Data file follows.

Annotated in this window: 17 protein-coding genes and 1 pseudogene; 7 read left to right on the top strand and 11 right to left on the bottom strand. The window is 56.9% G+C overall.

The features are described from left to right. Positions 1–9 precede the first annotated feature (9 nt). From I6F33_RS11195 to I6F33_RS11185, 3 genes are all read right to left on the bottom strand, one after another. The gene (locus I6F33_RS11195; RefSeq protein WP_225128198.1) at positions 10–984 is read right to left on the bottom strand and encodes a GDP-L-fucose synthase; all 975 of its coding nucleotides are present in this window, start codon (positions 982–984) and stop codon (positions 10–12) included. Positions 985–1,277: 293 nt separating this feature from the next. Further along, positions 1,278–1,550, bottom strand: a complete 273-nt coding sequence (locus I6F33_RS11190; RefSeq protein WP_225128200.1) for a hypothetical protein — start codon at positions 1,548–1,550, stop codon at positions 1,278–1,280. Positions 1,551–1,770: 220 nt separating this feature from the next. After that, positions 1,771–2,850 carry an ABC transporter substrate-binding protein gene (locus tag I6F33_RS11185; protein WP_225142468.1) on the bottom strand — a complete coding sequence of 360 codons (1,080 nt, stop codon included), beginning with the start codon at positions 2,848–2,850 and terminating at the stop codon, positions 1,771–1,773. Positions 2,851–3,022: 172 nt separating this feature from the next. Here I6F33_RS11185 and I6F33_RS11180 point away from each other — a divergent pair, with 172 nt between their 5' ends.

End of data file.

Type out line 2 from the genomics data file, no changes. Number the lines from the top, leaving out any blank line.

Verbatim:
The features are described from left to right. Positions 1–9 precede the first annotated feature (9 nt). From I6F33_RS11195 to I6F33_RS11185, 3 genes are all read right to left on the bottom strand, one after another. The gene (locus I6F33_RS11195; RefSeq protein WP_225128198.1) at positions 10–984 is read right to left on the bottom strand and encodes a GDP-L-fucose synthase; all 975 of its coding nucleotides are present in this window, start codon (positions 982–984) and stop codon (positions 10–12) included. Positions 985–1,277: 293 nt separating this feature from the next. Further along, positions 1,278–1,550, bottom strand: a complete 273-nt coding sequence (locus I6F33_RS11190; RefSeq protein WP_225128200.1) for a hypothetical protein — start codon at positions 1,548–1,550, stop codon at positions 1,278–1,280. Positions 1,551–1,770: 220 nt separating this feature from the next. After that, positions 1,771–2,850 carry an ABC transporter substrate-binding protein gene (locus tag I6F33_RS11185; protein WP_225142468.1) on the bottom strand — a complete coding sequence of 360 codons (1,080 nt, stop codon included), beginning with the start codon at positions 2,848–2,850 and terminating at the stop codon, positions 1,771–1,773. Positions 2,851–3,022: 172 nt separating this feature from the next. Here I6F33_RS11185 and I6F33_RS11180 point away from each other — a divergent pair, with 172 nt between their 5' ends.